Adam Purple

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Adam Purple
Adam Purple tending his Urban Garden in 1984
Adam Purple tending his Urban Garden in 1984
David Lloyd Wilkie

(1930-11-10)November 10, 1930
DiedSeptember 14, 2015(2015-09-14) (aged 84)
New York City, New York, U.S.

Adam Purple (born David Lloyd Wilkie; November 10, 1930 – September 14, 2015) was an activist and urban Edenist or "Guerrilla Gardener" famous in New York City for his "Garden of Eden". His birth name was David Lloyd Wilkie, although he went by many others,[1][2] including "Rev. Les Ego".[3]

Early life[edit]

Born in Independence, Missouri, to Richard and Juanita Wilkie as the middle child of seven, his father was a machinist, carpenter and blacksmith while Juanita was a seamstress, gardener and bookkeeper. In 1945, Richard was trying to put out a fire when he was electrocuted and died.[4]

Adam served in the U.S. Army and graduated with a master's degree in journalism from the University of Missouri. He taught at high schools and junior colleges in California and South Dakota.[5] Making his way east, he was a reporter for The York Gazette and Daily in York, Pennsylvania, eventually ending up in New York City in 1968.[6]

The Garden of Eden[edit]

Purple's "Garden of Eden", built by him single-handedly over five years starting in 1975, was a well-known open, community garden on Forsyth Street in the Lower East Side of Manhattan. The garden began when the city and the neighborhood were blighted with urban decay. A building was razed in 1973 on Eldridge Street behind Purple’s apartment, and he decided to plant something with his companion, Eve.[4][5]

The process of clearing the lot took some time since the couple would only use hand tools. Modern machinery was considered "counter-revolutionary." He would haul manure from the horse-drawn carriages around Central Park and created a highly fertile topsoil. The garden was ready to be planted in the spring of 1975. The garden was designed around concentric circles with a yin-yang symbol in the center. As buildings were torn down on either side, Purple would add new rings to the garden, allowing it to grow.[4] By the end, it was 15,000 square feet featuring a wide range of produce, including corn, cucumbers, cherry tomatoes, asparagus, black raspberries, strawberries, and 45 trees including eight black walnuts. He regularly bicycled to Central Park to collect horse manure to use as fertilizer.[6][7]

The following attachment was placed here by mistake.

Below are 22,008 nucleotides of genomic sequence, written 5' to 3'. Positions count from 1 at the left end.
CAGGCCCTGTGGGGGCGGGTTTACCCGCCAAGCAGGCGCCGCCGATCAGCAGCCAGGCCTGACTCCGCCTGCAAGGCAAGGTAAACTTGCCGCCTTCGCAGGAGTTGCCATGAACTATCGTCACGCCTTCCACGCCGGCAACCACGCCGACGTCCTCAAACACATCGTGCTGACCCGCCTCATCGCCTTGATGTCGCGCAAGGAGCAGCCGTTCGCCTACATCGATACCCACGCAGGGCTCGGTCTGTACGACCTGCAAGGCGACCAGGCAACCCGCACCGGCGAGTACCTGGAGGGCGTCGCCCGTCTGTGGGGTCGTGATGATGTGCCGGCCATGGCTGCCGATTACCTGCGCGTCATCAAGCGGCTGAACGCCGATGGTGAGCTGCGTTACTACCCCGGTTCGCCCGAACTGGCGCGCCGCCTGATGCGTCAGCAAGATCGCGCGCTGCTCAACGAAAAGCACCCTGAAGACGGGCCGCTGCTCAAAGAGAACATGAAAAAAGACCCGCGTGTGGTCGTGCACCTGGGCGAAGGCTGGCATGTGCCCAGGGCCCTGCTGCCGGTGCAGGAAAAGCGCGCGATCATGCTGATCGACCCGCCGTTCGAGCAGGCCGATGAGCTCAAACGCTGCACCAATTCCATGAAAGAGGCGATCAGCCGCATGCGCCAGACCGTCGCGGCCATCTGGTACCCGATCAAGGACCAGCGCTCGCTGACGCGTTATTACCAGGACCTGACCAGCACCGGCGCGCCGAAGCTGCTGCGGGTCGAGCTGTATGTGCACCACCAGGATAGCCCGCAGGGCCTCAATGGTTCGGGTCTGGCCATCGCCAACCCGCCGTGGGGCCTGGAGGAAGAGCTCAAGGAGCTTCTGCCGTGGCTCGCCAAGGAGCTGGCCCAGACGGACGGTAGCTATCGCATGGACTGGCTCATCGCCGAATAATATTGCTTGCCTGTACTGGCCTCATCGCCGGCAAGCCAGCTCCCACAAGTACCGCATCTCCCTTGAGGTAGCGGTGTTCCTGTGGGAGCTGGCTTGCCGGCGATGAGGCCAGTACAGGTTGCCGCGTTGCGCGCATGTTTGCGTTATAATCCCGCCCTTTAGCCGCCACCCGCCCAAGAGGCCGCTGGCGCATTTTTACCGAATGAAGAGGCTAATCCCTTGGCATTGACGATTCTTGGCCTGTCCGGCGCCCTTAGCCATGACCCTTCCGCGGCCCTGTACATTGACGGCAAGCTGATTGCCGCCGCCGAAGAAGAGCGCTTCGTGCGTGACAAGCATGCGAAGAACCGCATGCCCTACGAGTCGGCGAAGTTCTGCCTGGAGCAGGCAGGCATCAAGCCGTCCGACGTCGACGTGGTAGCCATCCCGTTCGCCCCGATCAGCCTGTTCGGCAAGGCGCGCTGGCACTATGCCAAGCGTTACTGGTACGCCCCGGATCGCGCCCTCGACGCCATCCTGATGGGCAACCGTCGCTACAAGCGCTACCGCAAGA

Family and move to Australia[edit]

He had at least four biological children and two stepchildren. By his first wife, Ann, he had two daughters, Jenean and Lenore. His second wife, Romola, had two daughters, Dorothy and Diane. A later partner, known as "Eve", gave birth to a girl, Nova Dawn. He also had a son by a later partner, according to accounts of his life published in two parts in The Villager (NYC) in January 2016, which contain quotes from the eldest four girls about their lives with Purple, and his sexual abuse of all of them in Australia.[8]

In 1964, Wilkie and his wife, Romola, and their "blended family" of four girls emigrated to Australia, by boat. They traveled on the Orsova, docking in New South Wales after a three-month voyage. Wilkie worked as a teacher of English and literature. The family lived in Kurrajong Heights, near Sydney. Wilkie was convicted of child molestation and deported in the late 1960s or early 1970s, winding up in the Haight-Ashbury area of San Francisco, California.[8][9][10]